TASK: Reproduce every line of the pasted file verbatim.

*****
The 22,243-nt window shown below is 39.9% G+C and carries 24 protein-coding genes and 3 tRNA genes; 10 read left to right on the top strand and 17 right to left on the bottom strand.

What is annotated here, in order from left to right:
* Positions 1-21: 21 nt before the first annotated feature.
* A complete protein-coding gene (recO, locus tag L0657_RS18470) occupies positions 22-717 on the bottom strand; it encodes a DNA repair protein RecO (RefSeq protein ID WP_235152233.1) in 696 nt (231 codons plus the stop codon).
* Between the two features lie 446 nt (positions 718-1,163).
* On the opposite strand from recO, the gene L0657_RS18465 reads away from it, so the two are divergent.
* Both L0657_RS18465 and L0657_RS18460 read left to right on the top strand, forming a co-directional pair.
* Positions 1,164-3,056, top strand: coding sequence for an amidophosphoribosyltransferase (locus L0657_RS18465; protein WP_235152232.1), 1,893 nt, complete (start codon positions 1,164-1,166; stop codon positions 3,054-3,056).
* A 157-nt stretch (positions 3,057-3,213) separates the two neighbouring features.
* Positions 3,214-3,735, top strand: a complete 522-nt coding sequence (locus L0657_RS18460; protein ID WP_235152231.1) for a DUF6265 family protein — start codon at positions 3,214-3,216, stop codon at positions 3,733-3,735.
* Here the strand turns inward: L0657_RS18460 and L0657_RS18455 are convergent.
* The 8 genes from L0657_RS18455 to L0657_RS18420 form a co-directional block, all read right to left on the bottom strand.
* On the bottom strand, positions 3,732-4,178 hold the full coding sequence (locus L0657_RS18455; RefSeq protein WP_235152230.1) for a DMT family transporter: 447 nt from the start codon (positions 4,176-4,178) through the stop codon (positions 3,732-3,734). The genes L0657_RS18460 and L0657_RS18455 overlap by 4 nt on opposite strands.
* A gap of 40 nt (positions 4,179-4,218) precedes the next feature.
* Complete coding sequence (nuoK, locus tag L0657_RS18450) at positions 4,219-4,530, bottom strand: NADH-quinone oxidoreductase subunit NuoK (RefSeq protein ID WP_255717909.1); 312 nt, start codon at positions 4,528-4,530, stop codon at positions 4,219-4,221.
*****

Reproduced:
The 22,243-nt window shown below is 39.9% G+C and carries 24 protein-coding genes and 3 tRNA genes; 10 read left to right on the top strand and 17 right to left on the bottom strand.

What is annotated here, in order from left to right:
* Positions 1-21: 21 nt before the first annotated feature.
* A complete protein-coding gene (recO, locus tag L0657_RS18470) occupies positions 22-717 on the bottom strand; it encodes a DNA repair protein RecO (RefSeq protein ID WP_235152233.1) in 696 nt (231 codons plus the stop codon).
* Between the two features lie 446 nt (positions 718-1,163).
* On the opposite strand from recO, the gene L0657_RS18465 reads away from it, so the two are divergent.
* Both L0657_RS18465 and L0657_RS18460 read left to right on the top strand, forming a co-directional pair.
* Positions 1,164-3,056, top strand: coding sequence for an amidophosphoribosyltransferase (locus L0657_RS18465; protein WP_235152232.1), 1,893 nt, complete (start codon positions 1,164-1,166; stop codon positions 3,054-3,056).
* A 157-nt stretch (positions 3,057-3,213) separates the two neighbouring features.
* Positions 3,214-3,735, top strand: a complete 522-nt coding sequence (locus L0657_RS18460; protein ID WP_235152231.1) for a DUF6265 family protein — start codon at positions 3,214-3,216, stop codon at positions 3,733-3,735.
* Here the strand turns inward: L0657_RS18460 and L0657_RS18455 are convergent.
* The 8 genes from L0657_RS18455 to L0657_RS18420 form a co-directional block, all read right to left on the bottom strand.
* On the bottom strand, positions 3,732-4,178 hold the full coding sequence (locus L0657_RS18455; RefSeq protein WP_235152230.1) for a DMT family transporter: 447 nt from the start codon (positions 4,176-4,178) through the stop codon (positions 3,732-3,734). The genes L0657_RS18460 and L0657_RS18455 overlap by 4 nt on opposite strands.
* A gap of 40 nt (positions 4,179-4,218) precedes the next feature.
* Complete coding sequence (nuoK, locus tag L0657_RS18450) at positions 4,219-4,530, bottom strand: NADH-quinone oxidoreductase subunit NuoK (RefSeq protein ID WP_255717909.1); 312 nt, start codon at positions 4,528-4,530, stop codon at positions 4,219-4,221.